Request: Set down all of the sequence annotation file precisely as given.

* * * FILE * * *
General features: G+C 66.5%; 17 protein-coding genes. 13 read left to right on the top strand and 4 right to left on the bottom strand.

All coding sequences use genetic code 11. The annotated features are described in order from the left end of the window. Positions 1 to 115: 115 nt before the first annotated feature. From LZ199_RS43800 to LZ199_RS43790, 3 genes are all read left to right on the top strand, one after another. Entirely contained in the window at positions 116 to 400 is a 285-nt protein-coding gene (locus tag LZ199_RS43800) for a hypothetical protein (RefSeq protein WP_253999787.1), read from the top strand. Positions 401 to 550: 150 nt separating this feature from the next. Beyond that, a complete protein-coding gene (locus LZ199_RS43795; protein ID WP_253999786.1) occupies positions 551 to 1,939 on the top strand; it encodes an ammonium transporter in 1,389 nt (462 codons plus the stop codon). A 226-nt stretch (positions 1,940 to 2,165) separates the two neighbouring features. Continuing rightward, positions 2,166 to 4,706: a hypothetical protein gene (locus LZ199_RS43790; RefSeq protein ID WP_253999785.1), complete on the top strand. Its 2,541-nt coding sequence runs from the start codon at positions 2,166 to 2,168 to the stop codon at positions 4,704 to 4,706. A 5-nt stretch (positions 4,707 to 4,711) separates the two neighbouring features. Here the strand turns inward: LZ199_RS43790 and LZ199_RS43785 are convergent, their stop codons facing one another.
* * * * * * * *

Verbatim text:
General features: G+C 66.5%; 17 protein-coding genes. 13 read left to right on the top strand and 4 right to left on the bottom strand.

All coding sequences use genetic code 11. The annotated features are described in order from the left end of the window. Positions 1 to 115: 115 nt before the first annotated feature. From LZ199_RS43800 to LZ199_RS43790, 3 genes are all read left to right on the top strand, one after another. Entirely contained in the window at positions 116 to 400 is a 285-nt protein-coding gene (locus tag LZ199_RS43800) for a hypothetical protein (RefSeq protein WP_253999787.1), read from the top strand. Positions 401 to 550: 150 nt separating this feature from the next. Beyond that, a complete protein-coding gene (locus LZ199_RS43795; protein ID WP_253999786.1) occupies positions 551 to 1,939 on the top strand; it encodes an ammonium transporter in 1,389 nt (462 codons plus the stop codon). A 226-nt stretch (positions 1,940 to 2,165) separates the two neighbouring features. Continuing rightward, positions 2,166 to 4,706: a hypothetical protein gene (locus LZ199_RS43790; RefSeq protein ID WP_253999785.1), complete on the top strand. Its 2,541-nt coding sequence runs from the start codon at positions 2,166 to 2,168 to the stop codon at positions 4,704 to 4,706. A 5-nt stretch (positions 4,707 to 4,711) separates the two neighbouring features. Here the strand turns inward: LZ199_RS43790 and LZ199_RS43785 are convergent, their stop codons facing one another.